The writer is chairman of the Centre for Liberal Strategies, Sofia
The joke goes like this: when two Donald Trump supporters die and go to heaven, God meets them at the pearly gates. “Tell us,” they say, “what were the real results of the 2020 election and who was behind the fraud?” God answers: “My children, there was no fraud.” After a few seconds of stunned silence, one turns to the other, whispering: “This goes higher up than we thought.”
Political polarisation also goes deeper than a lot of people thought. In Europe, even before the storming of the US Congress, the mainstream public tended to view the American political system as broken and Mr Trump’s image was so damaged that nationalist leaders no longer dream of being called “the German Trump” or “the Italian Trump”. But the revulsion has not changed the belief of many populist voters that Mr Trump’s policies were right.
Resentment against the establishment has not receded in most European countries, and the failures of liberalism have not been pardoned. What has changed, because of Covid-19, is that politics has become local again — a shift amplified by Mr Trump’s defeat.
As a result, the promise of a pan-European populist movement has lost momentum. The paths of Mr Trump’s allies, who are in opposition in western Europe and in power in central Europe, have diverged. In Italy, France and Spain, national populist parties are trying to use growing resentment against Covid-19 lockdowns to gain electoral support. By contrast, in Poland and Hungary, populists are trying to preserve their hold on power by proving that lockdowns work.
And it is in central Europe that the effect of Mr Trump’s defeat will be felt most. On the eve of last year’s US election, Hungarian prime minister Viktor Orban wrote: “We root for Donald Trump’s victory, because we know well American Democratic governments’ diplomacy, built on moral imperialism. We have been forced to sample it before, we did not like it, we do not want seconds.” But Mr Orban’s prayers were not enough for Mr Trump to win. And Mr Biden’s America is as much of a threat to illiberal forces in Europe as Mr Trump’s was to the liberals.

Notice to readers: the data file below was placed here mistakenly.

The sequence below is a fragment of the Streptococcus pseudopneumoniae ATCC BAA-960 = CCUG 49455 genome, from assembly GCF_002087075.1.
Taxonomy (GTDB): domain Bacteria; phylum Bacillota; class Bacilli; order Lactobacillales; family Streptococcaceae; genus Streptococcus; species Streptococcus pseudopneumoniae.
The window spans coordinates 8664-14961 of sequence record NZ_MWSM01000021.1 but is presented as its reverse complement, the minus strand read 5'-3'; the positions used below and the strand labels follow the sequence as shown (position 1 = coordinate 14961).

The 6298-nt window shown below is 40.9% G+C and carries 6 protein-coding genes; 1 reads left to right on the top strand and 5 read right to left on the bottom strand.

It is not simply that Poland and Hungary have lost an ally; they have a problem. Budapest and Warsaw interpret the new administration’s commitment to make fighting international corruption a priority and the EU’s move to make its funding conditional on the rule of law as a desire to interfere in their domestic politics. “The benefit of controlling a modern state is less the power to persecute the innocent,” an interlocutor told US author David Frum, but “more the power to protect the guilty.” Mr Biden’s Washington is determined to make it harder for illiberal governments to defend their cronies.
In this sense, Mr Trump’s defeat does not mean the end of the populist moment in Europe (the conditions that gave rise to it remain), but it signals the end of populists’ fascination with the US. After the US nationalist right’s defeat, European national populist parties will be more ready to look for allies and sponsors outside the west.
Traditionally, many of them were sympathetic to authoritarian leaders such as Russia’s Vladimir Putin and to China’s economic model. But, in the Trump era, Mr Orban. Italy’s Matteo Salvini and Poland’s Jaroslaw Kaczynski preferred to ally with Washington and to portray themselves as the defenders of the west. Now, with Mr Biden in the White House, it will not come as a surprise that most of these parties will be ready to turn their backs on America and collaborate more willingly with other authoritarian regimes.
The risk of Hungary, in particular, breaking western unity when it comes to China or Russia has dramatically increased now Mr Trump has left the White House. The Hungarian government’s decision to open a campus of the Chinese Fudan University in Budapest, after expelling the Central European University, founded by billionaire George Soros, should be read as a message written in bold letters.
The uncivil cultural wars are not over — neither in America nor in Europe. An 1848 French engraving captures best the contract on which western democracies were founded. It depicts a worker with a rifle in one hand and a ballot in the other. The message is clear: bullets for the nation’s enemies and ballots for class enemies — against each other in time of elections but together in a time of war. Mr Trump’s readiness to favour Russia’s President Putin at the cost of the Democrats was the signal that this old contract is not valid any more. For many of the populist parties in Europe, political establishment at home is the only enemy worth fighting.